The University of Chicago may not typically be considered a mecca for jocks, but exercise is nevertheless an important part of many students’ lives. While UChicago bills itself as an intellectual paradise for the mind, brains can’t operate without support. A study published in the American Journal of Psychiatry found that one hour of exercise a week can reduce the likelihood of depression. A healthy body allows the mind to thrive, and at a notoriously stressful school, exercise is a great way for students to blow off steam. The University must prioritize creating an exercise room for Renee Granville-Grossman Residential Commons, the dorm known as “South,” and, more broadly, must invest in exercise options south of the Midway.
The hundreds of students living in on-campus housing south of the Midway lack exercise options. Especially in the winter (think this year’s polar vortex), students find that South is too far from campus exercise facilities. The members of Inter-House Council (IHC) from South surveyed 137 residents of the dorm through a Google Form shared by e-mail and in-house Facebook groups, and the results were clear. Students need exercise.
Students made their opinions obvious in the open-response section of the survey. One wrote, “During the winters, it is very difficult to make the trek all the way to Ratner in the cold weather. This promotes an unhealthy living situation both physically and emotionally, as many students depend on exercise for [their] physical and mental well-being. The implementation of even a few machines in the basement of GGRC would make a substantial difference in the health of students.”
When asked if they wish they had exercise options closer to South than Ratner and Crown, 94.9 percent of residents said yes. Almost half of the respondents rated the importance of the issue of exercise accessibility as 10 out of 10. It’s clear: The two campus gyms, both at least a 13-minute walk away, are not accessible enough to residents of South.
In failing to act on the need for exercise options, the University is letting down its students.
You might be thinking to yourself, “An exercise room sounds all well and good in practice, but how does it work in theory?” It turns out that a growing body of evidence supports the idea that exercise bolsters mental health. As mentioned above, just one hour of exercise a week helps reduce the incidence of depression. Research has also shown that regular exercise improves memory and thinking skills.The University of Chicago is no stranger to mental health concerns, as some students feel the University has not done enough to address these issues.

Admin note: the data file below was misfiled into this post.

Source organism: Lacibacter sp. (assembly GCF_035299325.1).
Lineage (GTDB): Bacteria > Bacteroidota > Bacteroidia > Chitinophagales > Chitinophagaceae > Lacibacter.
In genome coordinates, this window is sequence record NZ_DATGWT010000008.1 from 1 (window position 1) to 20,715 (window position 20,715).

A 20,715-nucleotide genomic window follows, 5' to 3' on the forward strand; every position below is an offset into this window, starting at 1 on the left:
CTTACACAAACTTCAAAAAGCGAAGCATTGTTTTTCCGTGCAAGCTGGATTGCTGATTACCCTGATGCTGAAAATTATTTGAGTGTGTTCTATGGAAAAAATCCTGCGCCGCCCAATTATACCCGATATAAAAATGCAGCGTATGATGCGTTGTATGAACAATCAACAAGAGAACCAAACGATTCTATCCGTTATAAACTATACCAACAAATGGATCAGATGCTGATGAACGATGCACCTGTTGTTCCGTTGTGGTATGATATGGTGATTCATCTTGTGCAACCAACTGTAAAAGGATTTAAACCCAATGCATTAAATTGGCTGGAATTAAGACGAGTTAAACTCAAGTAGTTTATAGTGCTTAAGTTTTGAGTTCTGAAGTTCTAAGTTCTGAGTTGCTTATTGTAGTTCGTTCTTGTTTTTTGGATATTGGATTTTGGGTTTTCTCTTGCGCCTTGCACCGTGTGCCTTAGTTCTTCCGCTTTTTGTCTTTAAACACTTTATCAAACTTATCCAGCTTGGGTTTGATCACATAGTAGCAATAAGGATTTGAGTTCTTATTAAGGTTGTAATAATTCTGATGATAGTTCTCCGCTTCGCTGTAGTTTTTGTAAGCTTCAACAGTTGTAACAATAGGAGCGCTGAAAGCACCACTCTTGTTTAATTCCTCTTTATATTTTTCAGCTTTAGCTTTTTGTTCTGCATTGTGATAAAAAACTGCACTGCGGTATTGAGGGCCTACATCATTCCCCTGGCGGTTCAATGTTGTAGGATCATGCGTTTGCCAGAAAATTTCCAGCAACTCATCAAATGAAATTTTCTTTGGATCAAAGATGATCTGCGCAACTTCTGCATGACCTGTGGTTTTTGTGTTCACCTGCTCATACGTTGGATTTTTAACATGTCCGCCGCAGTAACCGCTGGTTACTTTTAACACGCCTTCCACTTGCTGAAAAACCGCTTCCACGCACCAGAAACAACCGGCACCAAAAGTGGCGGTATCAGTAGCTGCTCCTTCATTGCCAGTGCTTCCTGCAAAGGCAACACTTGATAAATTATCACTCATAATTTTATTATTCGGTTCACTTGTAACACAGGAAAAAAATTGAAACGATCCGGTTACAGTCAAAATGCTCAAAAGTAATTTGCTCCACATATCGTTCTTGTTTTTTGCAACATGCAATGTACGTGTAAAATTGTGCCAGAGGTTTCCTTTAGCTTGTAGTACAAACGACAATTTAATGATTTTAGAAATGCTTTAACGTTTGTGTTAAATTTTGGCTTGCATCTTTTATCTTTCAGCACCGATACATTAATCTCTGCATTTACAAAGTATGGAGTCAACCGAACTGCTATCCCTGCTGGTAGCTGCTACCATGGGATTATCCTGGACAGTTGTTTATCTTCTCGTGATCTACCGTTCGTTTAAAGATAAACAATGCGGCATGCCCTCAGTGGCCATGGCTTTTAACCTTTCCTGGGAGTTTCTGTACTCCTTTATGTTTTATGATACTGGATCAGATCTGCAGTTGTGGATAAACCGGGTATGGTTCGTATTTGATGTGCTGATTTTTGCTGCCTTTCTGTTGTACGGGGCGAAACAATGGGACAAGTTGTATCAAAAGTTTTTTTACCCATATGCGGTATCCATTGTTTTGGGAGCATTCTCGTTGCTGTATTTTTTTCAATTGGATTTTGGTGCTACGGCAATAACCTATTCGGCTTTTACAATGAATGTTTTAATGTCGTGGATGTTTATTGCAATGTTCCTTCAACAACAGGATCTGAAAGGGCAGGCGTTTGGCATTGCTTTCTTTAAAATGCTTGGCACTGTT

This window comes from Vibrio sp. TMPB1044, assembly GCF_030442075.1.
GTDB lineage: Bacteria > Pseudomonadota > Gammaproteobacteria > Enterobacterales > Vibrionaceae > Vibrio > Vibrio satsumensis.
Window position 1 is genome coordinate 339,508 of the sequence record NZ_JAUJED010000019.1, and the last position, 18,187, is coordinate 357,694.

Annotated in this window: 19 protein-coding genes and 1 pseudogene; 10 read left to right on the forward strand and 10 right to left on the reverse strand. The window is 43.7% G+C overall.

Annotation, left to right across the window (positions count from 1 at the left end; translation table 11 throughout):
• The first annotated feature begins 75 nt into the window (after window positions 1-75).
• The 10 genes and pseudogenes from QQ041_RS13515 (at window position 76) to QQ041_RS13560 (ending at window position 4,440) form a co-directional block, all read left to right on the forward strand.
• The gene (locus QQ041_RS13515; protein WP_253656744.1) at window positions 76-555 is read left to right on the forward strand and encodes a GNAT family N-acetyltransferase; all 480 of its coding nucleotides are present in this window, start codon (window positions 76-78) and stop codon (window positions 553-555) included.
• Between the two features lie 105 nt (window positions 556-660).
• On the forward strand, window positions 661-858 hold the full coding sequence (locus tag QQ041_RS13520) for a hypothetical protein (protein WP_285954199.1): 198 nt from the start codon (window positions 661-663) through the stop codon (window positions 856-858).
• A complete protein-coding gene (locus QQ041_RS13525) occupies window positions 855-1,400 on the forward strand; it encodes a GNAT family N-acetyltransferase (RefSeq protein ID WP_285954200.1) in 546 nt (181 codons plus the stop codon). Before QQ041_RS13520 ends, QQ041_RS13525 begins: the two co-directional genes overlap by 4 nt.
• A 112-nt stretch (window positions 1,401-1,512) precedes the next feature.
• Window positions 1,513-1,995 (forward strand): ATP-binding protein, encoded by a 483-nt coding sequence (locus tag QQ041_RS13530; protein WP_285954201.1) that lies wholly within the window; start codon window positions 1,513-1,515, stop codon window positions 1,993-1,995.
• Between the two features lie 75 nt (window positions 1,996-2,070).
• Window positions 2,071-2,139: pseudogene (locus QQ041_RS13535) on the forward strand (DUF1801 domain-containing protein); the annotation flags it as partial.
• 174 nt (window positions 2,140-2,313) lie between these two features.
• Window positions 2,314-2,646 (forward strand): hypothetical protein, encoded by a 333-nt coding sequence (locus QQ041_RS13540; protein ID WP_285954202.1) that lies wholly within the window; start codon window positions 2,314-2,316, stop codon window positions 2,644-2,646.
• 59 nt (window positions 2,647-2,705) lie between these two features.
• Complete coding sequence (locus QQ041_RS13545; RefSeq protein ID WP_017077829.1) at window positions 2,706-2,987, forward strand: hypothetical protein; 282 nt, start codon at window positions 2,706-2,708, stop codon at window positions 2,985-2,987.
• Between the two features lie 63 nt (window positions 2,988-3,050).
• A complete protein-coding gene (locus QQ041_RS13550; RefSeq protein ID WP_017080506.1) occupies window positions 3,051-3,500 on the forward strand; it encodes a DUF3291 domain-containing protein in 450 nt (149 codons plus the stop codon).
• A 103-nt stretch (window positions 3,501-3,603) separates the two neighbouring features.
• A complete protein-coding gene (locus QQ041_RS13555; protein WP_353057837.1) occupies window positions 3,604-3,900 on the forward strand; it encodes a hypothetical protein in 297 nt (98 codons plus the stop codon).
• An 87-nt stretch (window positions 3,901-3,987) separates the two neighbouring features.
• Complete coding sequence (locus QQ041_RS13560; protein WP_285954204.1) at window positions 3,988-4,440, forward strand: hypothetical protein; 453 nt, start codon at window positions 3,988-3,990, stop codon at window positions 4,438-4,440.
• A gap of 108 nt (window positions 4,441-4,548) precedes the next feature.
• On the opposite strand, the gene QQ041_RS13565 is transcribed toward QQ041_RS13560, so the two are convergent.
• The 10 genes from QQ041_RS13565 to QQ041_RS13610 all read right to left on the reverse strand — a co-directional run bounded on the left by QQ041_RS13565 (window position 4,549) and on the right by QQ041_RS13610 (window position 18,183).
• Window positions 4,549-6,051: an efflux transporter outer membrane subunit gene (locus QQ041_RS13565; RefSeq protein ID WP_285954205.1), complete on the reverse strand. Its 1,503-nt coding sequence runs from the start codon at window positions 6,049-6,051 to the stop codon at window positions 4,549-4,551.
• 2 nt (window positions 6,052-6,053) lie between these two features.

The idea of providing exercise equipment to South Campus residents is not new. There are still signs in the basement of South marking the path from the elevators to the “exercise room.” Following these signs, however, is a fruitless endeavor. Some time ago, the University removed the cardio equipment housed there and replaced it with storage. This decision, however, can be easily reversed.
IHC representatives from South met with Housing and Residential Life in April. The answers we received were not satisfactory. Housing said it planned to observe the new exercise room in I-House for two years before addressing the lack of exercise options in South. In that time, the new Woodlawn Residential Commons will be completed. If the University can build a megadorm (which, it should be noted, won’t contain a gym), why can’t it put some exercise equipment in South’s basement?
Students can’t wait. Optimally, the University would also prioritize building a new gym south of the Midway to suit the needs of residents of South, Burton-Judson, and Woodlawn. We applaud Dean Michele Rasmussen for expressing support for this idea at a recent Inter-House Council meeting. That said, this idea raises challenging questions regarding neighborhood relations, construction, maintenance, staffing, and environmental impact. There is a simpler and more immediate solution: placing a few treadmills in South’s basement.
—Renee Granville Grossman Residential Commons Inter-House Council Representatives